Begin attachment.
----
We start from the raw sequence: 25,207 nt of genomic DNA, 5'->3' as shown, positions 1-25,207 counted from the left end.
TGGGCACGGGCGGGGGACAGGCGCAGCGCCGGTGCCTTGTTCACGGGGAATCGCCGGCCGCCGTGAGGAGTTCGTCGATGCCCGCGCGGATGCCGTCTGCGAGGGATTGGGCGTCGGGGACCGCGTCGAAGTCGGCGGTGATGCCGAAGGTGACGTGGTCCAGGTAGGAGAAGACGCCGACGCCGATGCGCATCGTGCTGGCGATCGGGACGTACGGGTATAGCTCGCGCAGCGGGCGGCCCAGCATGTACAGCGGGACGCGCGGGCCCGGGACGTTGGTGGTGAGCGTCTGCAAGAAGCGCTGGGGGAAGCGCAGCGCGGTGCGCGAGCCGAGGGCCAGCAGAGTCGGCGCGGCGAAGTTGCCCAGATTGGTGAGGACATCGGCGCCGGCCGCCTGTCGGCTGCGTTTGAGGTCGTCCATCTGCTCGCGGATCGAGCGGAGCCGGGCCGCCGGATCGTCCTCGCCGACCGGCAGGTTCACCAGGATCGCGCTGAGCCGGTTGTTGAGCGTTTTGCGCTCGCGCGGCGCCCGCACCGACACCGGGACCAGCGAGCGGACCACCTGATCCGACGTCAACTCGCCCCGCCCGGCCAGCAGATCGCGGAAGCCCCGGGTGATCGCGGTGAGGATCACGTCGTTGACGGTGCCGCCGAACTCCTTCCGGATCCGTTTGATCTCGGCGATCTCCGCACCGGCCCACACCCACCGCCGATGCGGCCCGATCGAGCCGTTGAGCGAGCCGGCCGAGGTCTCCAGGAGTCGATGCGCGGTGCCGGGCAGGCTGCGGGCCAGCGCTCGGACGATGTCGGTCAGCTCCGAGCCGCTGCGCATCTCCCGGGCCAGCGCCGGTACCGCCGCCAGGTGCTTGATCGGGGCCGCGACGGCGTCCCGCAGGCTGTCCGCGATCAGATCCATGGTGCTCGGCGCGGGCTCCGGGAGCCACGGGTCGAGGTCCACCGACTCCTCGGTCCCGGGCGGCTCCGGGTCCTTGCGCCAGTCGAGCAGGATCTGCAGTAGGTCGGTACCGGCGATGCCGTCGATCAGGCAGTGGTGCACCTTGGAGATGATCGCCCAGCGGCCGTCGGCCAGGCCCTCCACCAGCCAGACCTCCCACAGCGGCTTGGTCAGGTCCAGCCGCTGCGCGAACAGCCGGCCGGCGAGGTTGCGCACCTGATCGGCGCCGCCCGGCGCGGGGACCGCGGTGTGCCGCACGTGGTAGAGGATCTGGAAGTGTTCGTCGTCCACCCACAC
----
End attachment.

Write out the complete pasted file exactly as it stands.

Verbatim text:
We start from the raw sequence: 25,207 nt of genomic DNA, 5'->3' as shown, positions 1-25,207 counted from the left end.
TGGGCACGGGCGGGGGACAGGCGCAGCGCCGGTGCCTTGTTCACGGGGAATCGCCGGCCGCCGTGAGGAGTTCGTCGATGCCCGCGCGGATGCCGTCTGCGAGGGATTGGGCGTCGGGGACCGCGTCGAAGTCGGCGGTGATGCCGAAGGTGACGTGGTCCAGGTAGGAGAAGACGCCGACGCCGATGCGCATCGTGCTGGCGATCGGGACGTACGGGTATAGCTCGCGCAGCGGGCGGCCCAGCATGTACAGCGGGACGCGCGGGCCCGGGACGTTGGTGGTGAGCGTCTGCAAGAAGCGCTGGGGGAAGCGCAGCGCGGTGCGCGAGCCGAGGGCCAGCAGAGTCGGCGCGGCGAAGTTGCCCAGATTGGTGAGGACATCGGCGCCGGCCGCCTGTCGGCTGCGTTTGAGGTCGTCCATCTGCTCGCGGATCGAGCGGAGCCGGGCCGCCGGATCGTCCTCGCCGACCGGCAGGTTCACCAGGATCGCGCTGAGCCGGTTGTTGAGCGTTTTGCGCTCGCGCGGCGCCCGCACCGACACCGGGACCAGCGAGCGGACCACCTGATCCGACGTCAACTCGCCCCGCCCGGCCAGCAGATCGCGGAAGCCCCGGGTGATCGCGGTGAGGATCACGTCGTTGACGGTGCCGCCGAACTCCTTCCGGATCCGTTTGATCTCGGCGATCTCCGCACCGGCCCACACCCACCGCCGATGCGGCCCGATCGAGCCGTTGAGCGAGCCGGCCGAGGTCTCCAGGAGTCGATGCGCGGTGCCGGGCAGGCTGCGGGCCAGCGCTCGGACGATGTCGGTCAGCTCCGAGCCGCTGCGCATCTCCCGGGCCAGCGCCGGTACCGCCGCCAGGTGCTTGATCGGGGCCGCGACGGCGTCCCGCAGGCTGTCCGCGATCAGATCCATGGTGCTCGGCGCGGGCTCCGGGAGCCACGGGTCGAGGTCCACCGACTCCTCGGTCCCGGGCGGCTCCGGGTCCTTGCGCCAGTCGAGCAGGATCTGCAGTAGGTCGGTACCGGCGATGCCGTCGATCAGGCAGTGGTGCACCTTGGAGATGATCGCCCAGCGGCCGTCGGCCAGGCCCTCCACCAGCCAGACCTCCCACAGCGGCTTGGTCAGGTCCAGCCGCTGCGCGAACAGCCGGCCGGCGAGGTTGCGCACCTGATCGGCGCCGCCCGGCGCGGGGACCGCGGTGTGCCGCACGTGGTAGAGGATCTGGAAGTGTTCGTCGTCCACCCACAC